— We do not know of any story in literature more tragical than that which Mrs. Leonowens tells, in The Romance of the Harem, of the slave-woman Boon. Our readers will remember it as the woful tale of that favorite of the King of Siam who fell in love with one of his courtiers ; Boon being the courtier’s wife who promoted his passion for the favorite because of her own love, far above jealousy, for him. Her unselfishness in this, indeed, carries the tragedy to a height beyond any Occidental ideal; but she is none the less — perhaps all the more — a figure of the greatest nobility, the most exquisite selfdevotion ; and the hapless favorite by whose mouth the story is told, and who is crushed by Boon’s fate, which she had not the courage to share, appeals to the reader’s compassion with almost intolerable pathos. If a poet could take that story and treat it with simple greatness, it would be his fortune and his immortality ; yet we should tremble to have a poet touch it. Perhaps it is better, after all, that it should be left in the narrative, for the truth of which Mrs. Leonowens vouches. There are many other tales in her book about life in the harem which are hardly less touching and only less perfect than this. Our readers know that of L’Ore, the slave of the Siamese Queen, and we can commend the others to them. It is a strange book,— the wonderfully fresh result of unique opportunities ; for it is the personal history of many of Mrs. Leonowens’s pupils while she was the English Governess at the Siamese Court. It is not this alone, however, but also careful observation of the conditions that surrounded her, and a mass of unsentimentalized fact concerning the present Siamese civilization,—a state which has undergone startling changes since 1872, when Mrs. Leonowens’s royal pupil abolished slavery. In view of this event, the chapter on Siamese slavery is peculiarly interesting; and upon sonic characteristic of servitude almost all the incidents of the Romance turn. It is not all dark ; there is, for example, the case of that gentle lady of the harem who freed her slaves, after having read Uncle Tom’s Cabin, because she wished “to be good like Harriet Beecher Stowâ,” and who, with an affecting and reverent simplicity, always signed her letters with the beloved name of that author. It is by the reading of such books as this, which intimately acquaint us with the remote life of other lands and religions, that we are to learn how true to one humanity are the traits of all the different peoples, and to feel the essential unity of the race. It teaches toleration, charity, and modesty, for it teaches that the virtues we call Christian are also Buddhist virtues ; and it is in this way not merely a contribution to literature, it is a benefaction to mankind.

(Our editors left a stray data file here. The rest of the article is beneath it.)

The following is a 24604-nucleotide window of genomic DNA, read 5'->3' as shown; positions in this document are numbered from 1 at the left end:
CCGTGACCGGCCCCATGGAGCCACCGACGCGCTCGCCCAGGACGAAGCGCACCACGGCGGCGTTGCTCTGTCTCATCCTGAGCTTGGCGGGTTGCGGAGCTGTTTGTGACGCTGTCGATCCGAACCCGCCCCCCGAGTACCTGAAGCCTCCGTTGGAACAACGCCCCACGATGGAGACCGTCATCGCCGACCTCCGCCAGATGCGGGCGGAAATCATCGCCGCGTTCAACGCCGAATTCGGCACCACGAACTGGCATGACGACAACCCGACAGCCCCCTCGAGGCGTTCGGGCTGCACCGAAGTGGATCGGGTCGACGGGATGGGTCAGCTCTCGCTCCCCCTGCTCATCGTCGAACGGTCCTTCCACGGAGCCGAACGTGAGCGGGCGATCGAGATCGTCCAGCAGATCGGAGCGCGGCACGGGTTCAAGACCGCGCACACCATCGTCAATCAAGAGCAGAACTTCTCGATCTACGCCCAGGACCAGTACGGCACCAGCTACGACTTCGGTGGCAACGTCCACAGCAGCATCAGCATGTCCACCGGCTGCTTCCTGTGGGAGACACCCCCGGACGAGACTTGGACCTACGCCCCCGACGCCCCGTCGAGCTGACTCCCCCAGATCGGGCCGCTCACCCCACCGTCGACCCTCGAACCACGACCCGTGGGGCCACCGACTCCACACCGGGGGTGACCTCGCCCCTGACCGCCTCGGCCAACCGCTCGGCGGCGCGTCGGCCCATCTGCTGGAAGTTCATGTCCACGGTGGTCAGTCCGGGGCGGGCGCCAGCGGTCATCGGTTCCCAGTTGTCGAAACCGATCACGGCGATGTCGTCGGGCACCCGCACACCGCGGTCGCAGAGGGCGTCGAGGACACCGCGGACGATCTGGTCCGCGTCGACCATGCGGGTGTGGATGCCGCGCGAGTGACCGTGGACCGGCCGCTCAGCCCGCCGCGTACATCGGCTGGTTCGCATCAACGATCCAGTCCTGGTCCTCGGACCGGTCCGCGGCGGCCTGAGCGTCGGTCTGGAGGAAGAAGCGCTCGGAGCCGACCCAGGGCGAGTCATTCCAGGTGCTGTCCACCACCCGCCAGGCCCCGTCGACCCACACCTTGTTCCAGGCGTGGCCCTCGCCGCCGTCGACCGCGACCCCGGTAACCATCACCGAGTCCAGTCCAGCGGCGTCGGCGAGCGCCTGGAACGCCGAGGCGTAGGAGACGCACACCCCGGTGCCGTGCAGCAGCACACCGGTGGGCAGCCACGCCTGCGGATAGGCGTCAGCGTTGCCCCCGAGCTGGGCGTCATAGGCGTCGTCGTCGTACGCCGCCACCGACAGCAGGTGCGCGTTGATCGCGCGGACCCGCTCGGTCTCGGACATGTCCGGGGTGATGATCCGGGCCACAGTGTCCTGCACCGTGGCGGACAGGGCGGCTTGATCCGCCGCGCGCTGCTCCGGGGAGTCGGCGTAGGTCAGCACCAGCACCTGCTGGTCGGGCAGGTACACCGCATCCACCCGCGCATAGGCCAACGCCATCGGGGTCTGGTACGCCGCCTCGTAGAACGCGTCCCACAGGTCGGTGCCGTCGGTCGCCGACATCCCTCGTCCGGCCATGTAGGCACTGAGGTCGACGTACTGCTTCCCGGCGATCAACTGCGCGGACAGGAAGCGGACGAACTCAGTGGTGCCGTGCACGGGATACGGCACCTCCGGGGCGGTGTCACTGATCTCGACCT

— We printed, three or four years ago, two stories, — Marrying a Pickpocket and The Blue River Bank Robbery,—both of which we thought showed an unusual talent for construction, and an uncommon promise in the way of realistic fiction. These stories were written by George Bryant Woods, a young journalist of Boston, who has since died in the very spring of manhood, when his successful career was plain before him, when his friends were made, and his public secure, and life opened fairest to him. It was a sad loss, and those who knew of him cannot take up the volume of Essays, Sketches, and Stories which has been compiled from his writings without being tenderly disposed towards it by the thought of his early death. But though it is chiefly an earnest of what he might have done, it by no means needs a kindly predisposition in the reader, who will not fail to see the careful observation, the good sense, the temperance of style and thought, with which Mr. Woods wrote. Here are studies, notable for their shrewdness and discretion, of American society and American celebrities; here are criticisms on the principal actors and dramatists of the last ten years, expressed with good temper and good taste, and without a touch of that smartness which is so cheaply achieved in criticism of all kinds, but with a sincere spirit of inquiry as to characteristics and values ; here are a correspondent’s letters about some old New England country towns, about the Fenian ‘invasion of Canada, about the occupation of ’Richmond, and the murder of Lincoln. It is nearly all newspaper writing, and has the stamp of evanescence upon it; but it has excellent quality, and it is proof of how much there was in the mind and heart of the author. The five stories with which the volume closes are more meditated work, and they are all proportionately good. Marrying a Pickpocket is, more especially, one of the freshest, most ingenious short stories of local life that we know.